MARYLAND: Higher Rural Suicide Rates Driven by Use of Guns

October 06, 2017

News Type:  Weekly Spark, Weekly Spark News
Speaker:  Maryland

Johns Hopkins Bloomberg School of Public Health News

A recent study found that rural-urban differences in suicide rates in Maryland may be explained by differences in firearms use. Researchers examined state data from 2003 to 2015 and found that suicide rates were 35 percent higher in rural than urban counties. This rate difference was limited to firearm suicides, which were two-thirds higher in rural than urban areas. Men accounted for nearly 90 percent of firearm suicides and were more likely to die by suicide in rural areas, while women were more likely to die by suicide in urban areas. Greater access to firearms in rural counties, along with other factors, is likely associated with higher suicide rates, according to lead author Paul Sasha Nestadt, a postdoctoral fellow in the Johns Hopkins Bloomberg School of Public Health Psychiatric Epidemiology Training Program. Nestadt suggested that reducing gun access among people at risk may help decrease suicide rates, which is supported by previous studies. “It is often said that people would kill themselves anyway, even if they didn’t have access to guns,” he said. “There is an entire body of research that tells us that is simply not true.” The authors cautioned that their findings are limited to Maryland and may not be generalizable to other states.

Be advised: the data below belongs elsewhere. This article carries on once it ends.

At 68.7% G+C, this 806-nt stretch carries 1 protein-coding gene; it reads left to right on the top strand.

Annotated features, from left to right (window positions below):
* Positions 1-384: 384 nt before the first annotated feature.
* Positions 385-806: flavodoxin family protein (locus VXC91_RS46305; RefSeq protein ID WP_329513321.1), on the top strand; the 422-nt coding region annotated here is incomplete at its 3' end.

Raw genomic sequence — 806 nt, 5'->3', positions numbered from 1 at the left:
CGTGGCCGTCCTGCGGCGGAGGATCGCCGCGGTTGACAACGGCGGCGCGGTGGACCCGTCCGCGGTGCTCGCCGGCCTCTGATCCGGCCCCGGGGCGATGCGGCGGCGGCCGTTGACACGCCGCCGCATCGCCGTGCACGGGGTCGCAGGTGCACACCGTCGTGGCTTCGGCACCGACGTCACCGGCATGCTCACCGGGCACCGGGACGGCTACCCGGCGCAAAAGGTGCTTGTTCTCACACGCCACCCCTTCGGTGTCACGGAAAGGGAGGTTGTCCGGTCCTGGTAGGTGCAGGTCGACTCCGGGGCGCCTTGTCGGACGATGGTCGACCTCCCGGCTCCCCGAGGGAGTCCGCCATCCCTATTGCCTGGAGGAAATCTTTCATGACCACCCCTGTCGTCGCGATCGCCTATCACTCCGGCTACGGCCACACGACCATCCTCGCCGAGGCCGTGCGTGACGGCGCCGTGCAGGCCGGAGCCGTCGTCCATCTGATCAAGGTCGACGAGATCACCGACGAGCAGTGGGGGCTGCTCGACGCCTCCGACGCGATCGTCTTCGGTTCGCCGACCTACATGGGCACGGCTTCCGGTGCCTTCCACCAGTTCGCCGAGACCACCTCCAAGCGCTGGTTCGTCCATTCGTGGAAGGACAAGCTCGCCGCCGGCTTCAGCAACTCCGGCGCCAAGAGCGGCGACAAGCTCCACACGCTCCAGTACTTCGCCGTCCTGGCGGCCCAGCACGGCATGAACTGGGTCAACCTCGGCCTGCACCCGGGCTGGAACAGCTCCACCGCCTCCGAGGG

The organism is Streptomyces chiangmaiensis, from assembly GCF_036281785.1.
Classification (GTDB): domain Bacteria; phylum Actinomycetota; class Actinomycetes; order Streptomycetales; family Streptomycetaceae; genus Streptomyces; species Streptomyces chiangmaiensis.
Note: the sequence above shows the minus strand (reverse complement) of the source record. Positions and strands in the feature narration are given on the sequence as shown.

Spark Extra! Read the study abstract.